Why Srinagar dreads this day; and why it could recur again, and again

19th September 2020

19th September 2020

Wullar Lake which holds key to Valley's fate

Some Hizbul Mujahideen (HM) terrorists fired in air, vandalised machinery at the site and beat up some labourers at Adipora on August 27, 2012. They announced that the works being carried out at Wullar lake there were in violation of the Indus Waters Treaty (IWT) signed between India and Pakistan on September 19, 1960.

What was the objective of these terrorists who act as Pakistan proxies in Kashmir valley and beyond? As they themselves made it clear, they were defending supposed rights of Pakistan as stated in the IWT. Of course, for doing so, firing in the air, beating up labourers and damaging machinery helped them create a fear psychosis.

This in turn helped them achieve their objective (dictated by Pakistan) of disruption of the ongoing project of dredging the lake. The work had been initiated due to personal intervention of then PHE, Irrigation and Flood Control Minister Taj Mohiuddin. It may be recalled that then Chief Minister Omar Abdullah had also visited the project site.

In 2012, Taj had declared openly that Kashmir could be devastated by large scale floods if no mitigation measures were initiated. He accorded top priority to restoration of vast Wullar lake located west of Srinagar city. His logic while forecasting floods was simple: Periodicity of floods in Kashmir.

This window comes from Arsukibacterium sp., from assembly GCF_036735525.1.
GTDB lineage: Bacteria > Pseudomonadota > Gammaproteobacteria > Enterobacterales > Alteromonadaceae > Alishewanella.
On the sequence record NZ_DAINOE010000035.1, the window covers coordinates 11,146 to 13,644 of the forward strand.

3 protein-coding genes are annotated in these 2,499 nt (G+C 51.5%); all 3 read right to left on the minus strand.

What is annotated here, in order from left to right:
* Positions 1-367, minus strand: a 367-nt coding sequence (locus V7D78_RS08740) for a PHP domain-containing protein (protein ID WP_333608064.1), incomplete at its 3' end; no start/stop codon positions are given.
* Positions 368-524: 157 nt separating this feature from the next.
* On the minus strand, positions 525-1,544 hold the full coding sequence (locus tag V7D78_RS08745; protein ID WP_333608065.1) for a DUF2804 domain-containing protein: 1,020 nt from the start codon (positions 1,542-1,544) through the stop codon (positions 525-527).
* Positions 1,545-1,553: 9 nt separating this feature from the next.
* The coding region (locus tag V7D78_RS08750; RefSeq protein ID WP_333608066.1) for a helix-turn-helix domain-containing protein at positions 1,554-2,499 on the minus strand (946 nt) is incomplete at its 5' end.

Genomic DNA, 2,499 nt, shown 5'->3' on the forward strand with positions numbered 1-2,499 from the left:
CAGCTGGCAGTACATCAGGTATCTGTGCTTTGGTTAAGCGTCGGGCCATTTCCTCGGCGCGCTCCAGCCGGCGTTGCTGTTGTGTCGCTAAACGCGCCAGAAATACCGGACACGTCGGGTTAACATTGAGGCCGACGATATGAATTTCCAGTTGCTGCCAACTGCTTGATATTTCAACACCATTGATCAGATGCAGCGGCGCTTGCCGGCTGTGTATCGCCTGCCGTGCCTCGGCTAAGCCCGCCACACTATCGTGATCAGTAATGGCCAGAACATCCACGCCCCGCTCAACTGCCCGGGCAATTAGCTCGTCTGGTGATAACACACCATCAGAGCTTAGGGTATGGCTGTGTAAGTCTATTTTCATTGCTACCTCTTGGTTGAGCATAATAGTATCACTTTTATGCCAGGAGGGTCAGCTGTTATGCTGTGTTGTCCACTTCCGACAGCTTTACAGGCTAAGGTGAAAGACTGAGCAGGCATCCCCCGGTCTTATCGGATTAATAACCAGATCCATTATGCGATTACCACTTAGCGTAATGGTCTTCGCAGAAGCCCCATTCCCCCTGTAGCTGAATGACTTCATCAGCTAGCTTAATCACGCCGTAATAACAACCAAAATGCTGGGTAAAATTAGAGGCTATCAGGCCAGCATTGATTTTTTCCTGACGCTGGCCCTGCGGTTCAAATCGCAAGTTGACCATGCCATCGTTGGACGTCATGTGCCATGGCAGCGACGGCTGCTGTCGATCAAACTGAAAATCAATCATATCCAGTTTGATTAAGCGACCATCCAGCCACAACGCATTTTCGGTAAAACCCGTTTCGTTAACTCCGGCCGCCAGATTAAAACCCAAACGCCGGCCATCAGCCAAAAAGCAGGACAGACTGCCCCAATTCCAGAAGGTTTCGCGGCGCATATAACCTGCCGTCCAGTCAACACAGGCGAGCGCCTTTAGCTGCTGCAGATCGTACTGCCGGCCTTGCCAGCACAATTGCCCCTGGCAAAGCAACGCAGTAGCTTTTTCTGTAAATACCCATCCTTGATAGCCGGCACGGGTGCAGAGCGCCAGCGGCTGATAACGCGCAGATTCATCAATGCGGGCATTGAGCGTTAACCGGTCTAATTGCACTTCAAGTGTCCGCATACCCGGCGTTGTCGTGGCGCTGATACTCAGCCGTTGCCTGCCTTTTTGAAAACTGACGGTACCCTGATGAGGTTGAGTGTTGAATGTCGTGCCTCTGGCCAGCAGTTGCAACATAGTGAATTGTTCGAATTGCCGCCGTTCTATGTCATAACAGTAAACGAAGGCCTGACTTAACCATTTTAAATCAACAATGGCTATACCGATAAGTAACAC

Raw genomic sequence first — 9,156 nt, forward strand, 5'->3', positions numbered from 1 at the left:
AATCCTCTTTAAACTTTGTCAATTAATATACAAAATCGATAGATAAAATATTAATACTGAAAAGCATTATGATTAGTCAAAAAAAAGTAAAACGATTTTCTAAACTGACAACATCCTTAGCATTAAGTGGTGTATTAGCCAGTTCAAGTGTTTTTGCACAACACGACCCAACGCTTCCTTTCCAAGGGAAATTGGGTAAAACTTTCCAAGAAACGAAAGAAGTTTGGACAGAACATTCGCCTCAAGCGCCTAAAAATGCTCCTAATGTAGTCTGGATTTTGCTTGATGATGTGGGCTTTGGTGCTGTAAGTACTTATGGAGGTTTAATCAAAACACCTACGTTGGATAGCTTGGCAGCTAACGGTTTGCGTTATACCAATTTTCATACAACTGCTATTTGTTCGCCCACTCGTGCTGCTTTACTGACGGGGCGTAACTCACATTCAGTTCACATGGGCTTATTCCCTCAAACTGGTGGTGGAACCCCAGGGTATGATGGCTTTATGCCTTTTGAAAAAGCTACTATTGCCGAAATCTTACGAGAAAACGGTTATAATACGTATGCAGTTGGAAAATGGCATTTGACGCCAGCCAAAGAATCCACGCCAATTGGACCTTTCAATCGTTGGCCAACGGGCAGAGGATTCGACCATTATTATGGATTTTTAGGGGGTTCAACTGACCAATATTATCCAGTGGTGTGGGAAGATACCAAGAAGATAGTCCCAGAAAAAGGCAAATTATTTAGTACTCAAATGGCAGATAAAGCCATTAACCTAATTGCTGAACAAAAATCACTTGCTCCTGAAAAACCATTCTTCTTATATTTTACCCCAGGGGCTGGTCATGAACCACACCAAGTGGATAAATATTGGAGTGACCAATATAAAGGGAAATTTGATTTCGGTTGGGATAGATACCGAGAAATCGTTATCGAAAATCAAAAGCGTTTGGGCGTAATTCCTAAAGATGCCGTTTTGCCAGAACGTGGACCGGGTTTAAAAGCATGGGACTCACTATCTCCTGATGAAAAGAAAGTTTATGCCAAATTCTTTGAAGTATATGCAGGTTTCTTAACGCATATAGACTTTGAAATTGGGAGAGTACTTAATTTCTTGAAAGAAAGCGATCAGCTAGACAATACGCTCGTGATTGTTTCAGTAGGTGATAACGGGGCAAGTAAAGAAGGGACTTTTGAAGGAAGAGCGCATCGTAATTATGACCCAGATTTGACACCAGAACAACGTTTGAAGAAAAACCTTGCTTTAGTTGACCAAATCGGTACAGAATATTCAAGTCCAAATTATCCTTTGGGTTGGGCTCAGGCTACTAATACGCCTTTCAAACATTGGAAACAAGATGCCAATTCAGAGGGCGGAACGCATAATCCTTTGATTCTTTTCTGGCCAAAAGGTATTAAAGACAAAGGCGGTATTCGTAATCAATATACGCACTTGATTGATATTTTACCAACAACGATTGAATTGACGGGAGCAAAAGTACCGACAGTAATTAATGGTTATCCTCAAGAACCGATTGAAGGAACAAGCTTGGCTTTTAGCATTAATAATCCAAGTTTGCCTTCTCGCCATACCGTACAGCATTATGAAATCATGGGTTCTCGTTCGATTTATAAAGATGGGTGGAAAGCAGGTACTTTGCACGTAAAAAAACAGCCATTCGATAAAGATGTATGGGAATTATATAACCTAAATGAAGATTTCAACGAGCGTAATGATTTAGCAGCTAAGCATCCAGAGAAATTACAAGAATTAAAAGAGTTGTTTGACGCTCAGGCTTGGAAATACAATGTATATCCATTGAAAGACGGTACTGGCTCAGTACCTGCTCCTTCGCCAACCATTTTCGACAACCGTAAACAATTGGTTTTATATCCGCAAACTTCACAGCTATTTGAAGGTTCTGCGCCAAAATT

According to Taj, Wullar acted as a large natural sponge for the entire Kashmir valley and absorbed excess water from the rains in its swamps. These waters get released as if oozing out from a sponge during lean winter season and downstream power generation and other needs are met.

Chief Engineer of I&FC Lanker, Xen B L Saproo and others associated with the project were aware of the grave situation unfolding. As such, they had mobilised dozens of JCBs, tipper trucks for removal of dredged materials and semi-skilled labourers required for the job. Simultaneously, the department had also acquired two dredgers for removal of silt from the Jhelum, along some identified stretches.

Taj said: It is important to conserve Wullar, which is a bountiful gift of nature. It plays a significant role in hydrographic system in the Valley by acting as a huge absorption basin for annual flood waters.

He had declared Wullar conservation project to be his "dream project". He stressed that the works had been initiated only after studying IWT minutely. Under the IWT, in Annexure E, it says at point number 9: India may construct on the Jhelum Main such works as it may consider necessary for flood control of the Jhelum Main and may complete any such works, provided that:

(I) any storage which may be effected by such works shall be confined to off-channel storage in side valleys, depressions or lakes and will not involve any storage in the Jhelum Main itself; and

(II) except for that part held in lakes, burrow pits or natural depressions, the stored waters shall be released as quickly as possible after the water recedes and returned to Jhelum Main lower down.

Taj and his dreaded prophecy